Singing to the gods about violence and love

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Singing to the gods about violence and love


“Carmen” will be performed at the Seoul Arts Center in November 2007.

Thunderous applause echoed around Seoul Arts Center’s opera house last Saturday as Yang Su-hwa, the director of the Gloria Opera Company, took the stage. She was dressed in a bright pink hanbok and her traditional clothing provided a sharp contrast to the 19th-century European costumes worn by the cast of “La Traviata,” which had just been performed to a packed house.
Guiseppe Verdi’s melodramatic opera, based on Alexandre Dumas’s novel “La Dame aux Camelias,” was the latest production masterminded by Yang and it was performed to celebrate the 17th anniversary of the Gloria Opera.
The chorus of “Bravo!” echoing around the opera house suggested that the audience was thrilled, despite some rather poorly-designed sets ― the one used for the casino scene seemed like a down-at-heel joint in Atlantic City rather than Monte Carlo, the latter being the kind of image that Verdi had in mind.
Yang had, apparently, decided to invest most of her resources in the performers, and that’s not a bad choice. Better a rich soprano and a shabby set than a diva with a cracked voice, struggling to hit her high notes against a million-dollar backdrop.
In other words, the Gloria Opera Company knows its audience.
“Koreans enjoy the performances of Verdi,” said Yang. “His tragedies bring out their emotions.”
Opera afficionados in Seoul appreciate the quality of vocal performance above all else. And the numbers of fans who are prepared to pay high prices for the privilege of hearing world-class performers is growing fast.
“People have more leisure time and they are looking for unusual things to do,” said Yang. “That’s one reason there are more and more opera fans every year.”


“The Magic Flute” will be perfomed in July at the Seoul Art Center’s Towol Theater.

This is going to be a bumper year for opera and, since March, fans of Verdi have been able to enjoy three of his best-loved works. Apart from the Gloria’s “La Traviata,” the National Opera of Korea staged a vibrant production of “Aida” in March at the SAC. Last month the Sejong Center for the Performing Arts began its season with an excellent “Rigoletto,” by the Seoul Metropolitan Opera.
Later this year the Sejong Center will host another version of “La Traviata,” performed by the Korea Opera Group, which this weekend presents “Rinaldo” at the SAC. George Frideric Handel’s 18th-century opera is being staged in Korea for the first time and it will be directed by Pier Luigi Pizzi from La Scala in Milan. Pizzi plans to work with the Korea Opera Group until 2009, staging two operas every year. Each one will feature a mix of Korean and Western performers. His commitment to opera in Korea is a clear sign that this quintessentially European art form has established a grip on the country’s imagination.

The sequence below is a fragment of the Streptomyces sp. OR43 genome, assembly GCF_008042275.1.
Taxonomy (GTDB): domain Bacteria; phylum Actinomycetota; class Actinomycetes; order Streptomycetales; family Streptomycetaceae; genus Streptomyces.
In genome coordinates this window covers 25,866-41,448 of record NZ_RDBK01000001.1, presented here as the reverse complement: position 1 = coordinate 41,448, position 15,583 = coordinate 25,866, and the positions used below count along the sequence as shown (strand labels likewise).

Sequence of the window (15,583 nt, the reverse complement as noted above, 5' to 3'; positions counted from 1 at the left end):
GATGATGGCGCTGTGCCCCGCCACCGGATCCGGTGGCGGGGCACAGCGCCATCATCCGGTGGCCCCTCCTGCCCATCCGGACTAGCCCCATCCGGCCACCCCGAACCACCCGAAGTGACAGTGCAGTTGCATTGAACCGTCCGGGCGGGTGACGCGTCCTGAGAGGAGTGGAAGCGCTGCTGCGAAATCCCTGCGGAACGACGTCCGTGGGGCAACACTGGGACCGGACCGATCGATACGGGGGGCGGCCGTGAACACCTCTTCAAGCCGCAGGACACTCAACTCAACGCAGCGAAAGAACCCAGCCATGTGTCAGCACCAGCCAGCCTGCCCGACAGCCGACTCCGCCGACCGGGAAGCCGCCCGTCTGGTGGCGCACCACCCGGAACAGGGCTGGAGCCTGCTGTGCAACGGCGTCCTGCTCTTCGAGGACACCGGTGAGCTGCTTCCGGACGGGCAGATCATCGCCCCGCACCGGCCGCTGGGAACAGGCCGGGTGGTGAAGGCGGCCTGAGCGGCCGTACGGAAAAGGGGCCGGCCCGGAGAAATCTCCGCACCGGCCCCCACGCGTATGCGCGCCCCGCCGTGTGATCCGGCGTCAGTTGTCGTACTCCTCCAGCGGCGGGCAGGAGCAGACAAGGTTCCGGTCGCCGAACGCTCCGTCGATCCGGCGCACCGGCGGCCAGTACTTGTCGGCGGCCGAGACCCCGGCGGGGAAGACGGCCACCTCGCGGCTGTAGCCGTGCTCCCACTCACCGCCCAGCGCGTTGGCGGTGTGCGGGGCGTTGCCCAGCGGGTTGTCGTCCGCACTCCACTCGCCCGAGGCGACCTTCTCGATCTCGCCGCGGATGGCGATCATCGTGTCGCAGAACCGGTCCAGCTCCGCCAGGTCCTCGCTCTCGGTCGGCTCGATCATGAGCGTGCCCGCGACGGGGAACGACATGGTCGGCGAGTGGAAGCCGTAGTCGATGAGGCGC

“The performing arts are supposed to make life beautiful,” said Pizzi at a recent SAC press conference. “Baroque operas like ‘Rinaldo’ serve this end because their stories stimulate the emotions of the audience. ”
Ten years ago, when the Asian economic crisis hit Korea, life was not so beautiful. People were more worried about where their next meal would come from, rather than the intracacies of plot that, for example, lead the central character in “Rigoletto” to accidentally arrange for the murder of his own daughter. And opera is expensive, both to stage and to watch. Tickets for “Rinaldo” range from 30,000 won ($33) to 330,000 won. Nevertheless, Korea’s 7 opera companies survived and are now experiencing some of their strongest sales ever.
Opera was brought to Korea by Lee In-seon. In 1934 he fled Japanese colonial rule by jumping on a boat bound for Italy. The intrepid Lee had already qualified as a doctor at Severance Medical school but his dream was to become a tenor, the highest natural adult male singing voice ― in most operas, the tenor plays the hero, although the villainous Duke of Mantua in “Rigoletto” and the devious Lieutenant Pinkerton in “Madame Butterfly” are exceptions.


La Boheme, will be performed in Devcember at the the Seoul Arts Center. [JoongAng Ilbo]

Lee studied opera in Italy and returned, a practiced performer, to launch Gukjae Operasa (the International Opera Company) in Seoul. In 1948 his company performed “La Traviata” at the National Theater of Korea, in Myeong-dong. It was the first time that a full- scale opera had been performed here. Lee played Giorgio Germont and Kim Ja-kyoung played Violetta, the doomed consumptive.
As a result of Lee’s efforts, opera took hold in Korea to a greater extent than anywhere else in Asia. When the SAC opened its Opera Theater in 1993, the 2,300 seat venue was the first and only opera house in the region, a distinction it retains today.